The main analysis was performed using a negative binomial regression with the follow-up duration as the offset term. Univariate and multivariate anlyses after adjustment for baseline variables (age, EDSS, ARR in the year before starting NTZ, first-line patient on NTZ vs. second-line patient).
117 patients from 27 centers* were included. Baseline mean age was 31,5 y, median EDSS was 2.0 and mean duration of disease was 7,89 y. The mean ARR were respectively 0.078 +/- 0.24 in Group 1, 0.308 +/- 0.43 in Group 2 and 0.456 +/- 0.63 in Group 3 during the observation period and was significantly higher in Groups 2 and 3 as compared with ARR in Group 1 (p=0,007). The risk of relapses was 4 times higher in Group 2 versus Group 1 (p=0,014) and 6 times higher in Group 3 versus Group 1 (p=0,001).
Multivariate analyses did not show any effect of the adjustment variables.
Evaluation of safety outcomes on the mother and the fetus is in progress.
* Investigators: AR, JCO, CD, PB (Bordeaux), SD, BA, AR, AM, CB, JP (Marseille), MD, S Pitton (Nancy), JD (Strasbourg), TM (Dijon), JC, D Biotti (Toulouse), OC, M Vaillant (Grenoble),E Berger (Besançon), D Laplaud (Nantes), G Defer (Caen), I Patry (Corbeil-Essonnes), P Vermersch (Lille), P Labauge (Montpellier), O Bourre (Rouen), B Stankoff (Paris-Saint-Antoine), A Créange (Créteil), P Cabre (Fort-de-France), E Thouvenot (Nîmes), T De Broucker (Saint-Denis), C Papeix (Paris-Salpêtrière), P Clavelou (Clermont-Ferrand), O Gout (Paris-F.Rothschild), A Montcuquet (Limoges), C Lebrun (Nice), O Heinzlef (Poissy) N Maubeuge (Poitiers).
Continuation of Natalizumab during all three trimesters of pregnancy is associated with a lower risk of relapses as compared with discontinuation before the pregnancy or even during the second trimester.
Safety data is being collected.
P0876 - High and low efficacy therapy in secondary progressive multiple sclerosis after accounting for therapeutic lag. (ID 760)
In secondary progressive multiple sclerosis (SPMS), reduction in the rates of disability accrual after starting disease modifying therapy (DMT) has largely been limited to patients with ongoing inflammatory activity. A delayed treatment effect, termed therapeutic lag, may obscure therapeutic benefits in SPMS.
To compare the effect of high and low efficacy DMT on disability outcomes in patients with recently active and inactive SPMS after accounting for therapeutic lag.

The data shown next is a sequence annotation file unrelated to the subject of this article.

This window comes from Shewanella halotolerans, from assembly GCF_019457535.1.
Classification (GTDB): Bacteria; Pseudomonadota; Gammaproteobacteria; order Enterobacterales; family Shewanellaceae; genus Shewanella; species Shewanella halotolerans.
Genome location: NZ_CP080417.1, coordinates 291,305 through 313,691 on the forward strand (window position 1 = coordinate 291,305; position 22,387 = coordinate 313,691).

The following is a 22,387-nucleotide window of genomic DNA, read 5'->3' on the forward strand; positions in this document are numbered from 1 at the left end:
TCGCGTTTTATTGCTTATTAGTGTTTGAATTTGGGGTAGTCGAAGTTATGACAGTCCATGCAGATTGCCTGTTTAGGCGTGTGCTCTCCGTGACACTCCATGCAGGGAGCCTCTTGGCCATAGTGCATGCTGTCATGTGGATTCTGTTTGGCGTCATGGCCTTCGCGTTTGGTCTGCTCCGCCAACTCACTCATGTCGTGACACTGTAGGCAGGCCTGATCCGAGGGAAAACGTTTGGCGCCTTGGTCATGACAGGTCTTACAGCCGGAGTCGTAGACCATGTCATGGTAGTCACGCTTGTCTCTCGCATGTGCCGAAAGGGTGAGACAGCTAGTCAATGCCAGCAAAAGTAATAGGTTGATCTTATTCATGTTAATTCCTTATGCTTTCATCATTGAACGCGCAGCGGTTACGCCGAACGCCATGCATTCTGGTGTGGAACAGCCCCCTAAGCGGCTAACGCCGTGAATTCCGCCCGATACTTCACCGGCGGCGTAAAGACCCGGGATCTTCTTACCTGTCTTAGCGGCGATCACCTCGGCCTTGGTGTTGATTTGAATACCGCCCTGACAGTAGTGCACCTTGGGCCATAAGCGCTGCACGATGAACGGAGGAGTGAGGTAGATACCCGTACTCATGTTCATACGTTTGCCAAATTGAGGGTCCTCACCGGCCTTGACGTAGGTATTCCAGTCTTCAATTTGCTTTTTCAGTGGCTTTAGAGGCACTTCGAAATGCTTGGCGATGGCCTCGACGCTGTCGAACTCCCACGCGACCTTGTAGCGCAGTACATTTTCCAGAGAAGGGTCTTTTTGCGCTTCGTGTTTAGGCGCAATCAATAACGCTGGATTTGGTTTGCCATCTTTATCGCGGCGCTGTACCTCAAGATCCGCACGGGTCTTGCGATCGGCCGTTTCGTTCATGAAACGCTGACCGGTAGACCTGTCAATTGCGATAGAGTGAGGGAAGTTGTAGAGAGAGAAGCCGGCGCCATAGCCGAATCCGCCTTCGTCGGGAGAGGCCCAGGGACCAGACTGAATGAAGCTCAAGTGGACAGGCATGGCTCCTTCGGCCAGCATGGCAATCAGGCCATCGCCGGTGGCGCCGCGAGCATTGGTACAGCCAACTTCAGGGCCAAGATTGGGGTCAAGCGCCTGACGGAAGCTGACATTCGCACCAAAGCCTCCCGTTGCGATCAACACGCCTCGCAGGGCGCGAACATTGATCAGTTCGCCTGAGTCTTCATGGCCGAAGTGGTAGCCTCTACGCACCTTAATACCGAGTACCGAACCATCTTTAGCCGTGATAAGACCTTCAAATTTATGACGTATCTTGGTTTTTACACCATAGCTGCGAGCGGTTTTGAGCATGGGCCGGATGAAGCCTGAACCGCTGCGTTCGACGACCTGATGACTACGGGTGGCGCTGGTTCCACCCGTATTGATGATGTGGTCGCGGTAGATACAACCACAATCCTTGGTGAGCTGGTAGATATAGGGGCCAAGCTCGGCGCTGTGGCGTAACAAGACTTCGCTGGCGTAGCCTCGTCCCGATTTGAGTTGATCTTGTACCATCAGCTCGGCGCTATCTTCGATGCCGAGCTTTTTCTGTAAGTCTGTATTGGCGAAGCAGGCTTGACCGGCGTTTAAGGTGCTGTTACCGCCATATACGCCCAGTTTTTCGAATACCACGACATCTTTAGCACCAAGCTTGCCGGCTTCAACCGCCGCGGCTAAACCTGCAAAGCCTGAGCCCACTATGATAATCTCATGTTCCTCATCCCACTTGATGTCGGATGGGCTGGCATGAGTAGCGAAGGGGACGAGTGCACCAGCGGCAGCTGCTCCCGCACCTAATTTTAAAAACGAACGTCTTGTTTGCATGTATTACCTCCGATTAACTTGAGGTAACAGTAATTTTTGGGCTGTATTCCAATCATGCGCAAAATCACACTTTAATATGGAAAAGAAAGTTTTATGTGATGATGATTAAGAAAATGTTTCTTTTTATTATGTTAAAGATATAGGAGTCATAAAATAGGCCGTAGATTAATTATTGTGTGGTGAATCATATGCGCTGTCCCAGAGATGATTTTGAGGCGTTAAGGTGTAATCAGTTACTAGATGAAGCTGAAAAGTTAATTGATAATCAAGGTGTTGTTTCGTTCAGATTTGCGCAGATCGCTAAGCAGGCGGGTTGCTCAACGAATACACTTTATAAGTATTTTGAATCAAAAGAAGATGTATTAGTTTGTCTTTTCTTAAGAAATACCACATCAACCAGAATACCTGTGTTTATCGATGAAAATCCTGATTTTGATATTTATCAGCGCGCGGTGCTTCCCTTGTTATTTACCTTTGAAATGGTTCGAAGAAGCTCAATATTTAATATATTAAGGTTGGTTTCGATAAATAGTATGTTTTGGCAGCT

Using data from MSBase, a multinational MS registry, and OFSEP, the French MS registry, we identified patients with SPMS as per a previously validated objective definition. We identified patients treated with high- (natalizumab, alemtuzumab, mitoxantrone, ocrelizumab, rituximab, cladribine, fingolimod) or low-efficacy (interferons, glatiramer acetate, teriflunomide) DMT after SPMS onset. Based on our previous work, an individualised estimate of duration of therapeutic lag was calculated for each patient. Only events that occurred after the estimated therapeutic lag period were included in the analysis. Propensity score matching was used to select groups with comparable baseline characteristics. Disability and relapse outcomes were compared in paired, pairwise-censored analyses adjusted for visit density.
Of 7359 patients with SPMS, 1000 patients fulfilled the criteria for study inclusion (510 active SPMS, 490 inactive SPMS). For the relapse outcomes, patients with active SPMS treated with high-efficacy DMTs experienced lower probabilities of relapses than low-efficacy DMTs (hazard ratio [HR] 0.7 [95%CI 0.5-0.9], p=0.006). Patients with inactive SPMS had similar probabilities of relapses in the high and low efficacy DMT groups (0.8 [0.6-1.2], p=0.39). No difference in the risk of 6-month sustained disability accumulation, or proportion of patients reaching EDSS>=7, was observed between groups when accounting for therapeutic lag.
The risk of disability accumulation in SPMS seems to be comparable in patients treated with high- and low- efficacy DMT. High efficacy DMT is superior to low efficacy therapy in reducing relapse activity in patients with active SPMS, but not those with inactive SPMS. Pre-treatment inflammatory activity, clinical or radiological, is a treatable target in SPMS which may benefit from higher-efficacy anti-inflammatory therapies.